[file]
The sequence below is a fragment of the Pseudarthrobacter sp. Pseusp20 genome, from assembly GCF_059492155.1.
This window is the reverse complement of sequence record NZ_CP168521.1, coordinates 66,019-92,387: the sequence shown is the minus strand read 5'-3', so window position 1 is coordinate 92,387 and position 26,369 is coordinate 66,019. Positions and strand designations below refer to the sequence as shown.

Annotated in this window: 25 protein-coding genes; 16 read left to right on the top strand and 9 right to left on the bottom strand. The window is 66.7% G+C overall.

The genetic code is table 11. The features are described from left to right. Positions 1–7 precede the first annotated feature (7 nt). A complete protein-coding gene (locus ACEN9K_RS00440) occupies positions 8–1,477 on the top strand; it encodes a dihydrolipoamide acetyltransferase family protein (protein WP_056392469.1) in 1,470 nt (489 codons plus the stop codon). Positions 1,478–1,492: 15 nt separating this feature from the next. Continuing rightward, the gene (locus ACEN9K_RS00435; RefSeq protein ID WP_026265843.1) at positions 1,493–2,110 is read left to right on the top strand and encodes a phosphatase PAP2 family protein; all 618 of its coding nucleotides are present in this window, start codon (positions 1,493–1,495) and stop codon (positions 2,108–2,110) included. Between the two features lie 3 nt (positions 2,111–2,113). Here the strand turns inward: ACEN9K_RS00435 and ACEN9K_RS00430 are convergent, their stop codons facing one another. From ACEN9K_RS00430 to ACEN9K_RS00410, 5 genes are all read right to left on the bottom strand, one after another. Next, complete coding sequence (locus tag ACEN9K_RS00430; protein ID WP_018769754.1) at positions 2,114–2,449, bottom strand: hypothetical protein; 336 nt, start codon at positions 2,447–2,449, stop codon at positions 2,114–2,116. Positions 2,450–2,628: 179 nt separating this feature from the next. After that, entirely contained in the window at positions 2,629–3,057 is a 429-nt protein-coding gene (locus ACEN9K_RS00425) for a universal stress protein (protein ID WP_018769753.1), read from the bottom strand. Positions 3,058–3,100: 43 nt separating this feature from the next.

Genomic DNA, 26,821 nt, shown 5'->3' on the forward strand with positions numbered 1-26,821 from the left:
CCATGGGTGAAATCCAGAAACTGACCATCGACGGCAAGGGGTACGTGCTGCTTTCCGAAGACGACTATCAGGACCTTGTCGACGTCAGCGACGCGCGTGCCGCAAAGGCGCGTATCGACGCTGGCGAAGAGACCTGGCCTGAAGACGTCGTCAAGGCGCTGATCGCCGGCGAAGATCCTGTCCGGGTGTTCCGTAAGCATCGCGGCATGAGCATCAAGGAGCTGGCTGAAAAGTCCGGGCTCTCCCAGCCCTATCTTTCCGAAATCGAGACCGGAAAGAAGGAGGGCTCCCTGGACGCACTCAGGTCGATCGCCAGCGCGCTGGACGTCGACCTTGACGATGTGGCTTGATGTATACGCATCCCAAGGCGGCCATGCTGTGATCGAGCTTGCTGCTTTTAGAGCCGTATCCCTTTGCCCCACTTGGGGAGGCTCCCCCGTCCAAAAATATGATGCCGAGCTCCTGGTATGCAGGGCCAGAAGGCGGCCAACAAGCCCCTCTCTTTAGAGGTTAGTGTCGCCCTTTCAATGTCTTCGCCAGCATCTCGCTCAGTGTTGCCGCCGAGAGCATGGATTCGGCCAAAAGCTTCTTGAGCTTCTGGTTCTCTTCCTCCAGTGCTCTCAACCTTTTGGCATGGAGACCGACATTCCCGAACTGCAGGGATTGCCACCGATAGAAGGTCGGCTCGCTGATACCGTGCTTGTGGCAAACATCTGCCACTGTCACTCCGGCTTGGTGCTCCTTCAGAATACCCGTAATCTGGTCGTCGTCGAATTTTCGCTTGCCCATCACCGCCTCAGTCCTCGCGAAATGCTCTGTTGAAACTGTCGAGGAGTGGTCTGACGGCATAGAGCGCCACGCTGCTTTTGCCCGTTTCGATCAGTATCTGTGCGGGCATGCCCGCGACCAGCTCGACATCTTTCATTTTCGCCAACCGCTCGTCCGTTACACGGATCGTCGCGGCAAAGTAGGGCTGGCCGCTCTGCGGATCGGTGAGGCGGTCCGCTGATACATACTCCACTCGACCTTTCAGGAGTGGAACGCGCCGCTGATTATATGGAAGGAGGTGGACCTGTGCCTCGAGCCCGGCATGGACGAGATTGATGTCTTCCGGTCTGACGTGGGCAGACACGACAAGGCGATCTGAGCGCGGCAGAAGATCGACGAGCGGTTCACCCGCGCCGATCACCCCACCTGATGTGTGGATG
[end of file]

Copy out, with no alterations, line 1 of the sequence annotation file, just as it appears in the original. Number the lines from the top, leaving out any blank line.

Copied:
The sequence below is a fragment of the Pseudarthrobacter sp. Pseusp20 genome, from assembly GCF_059492155.1.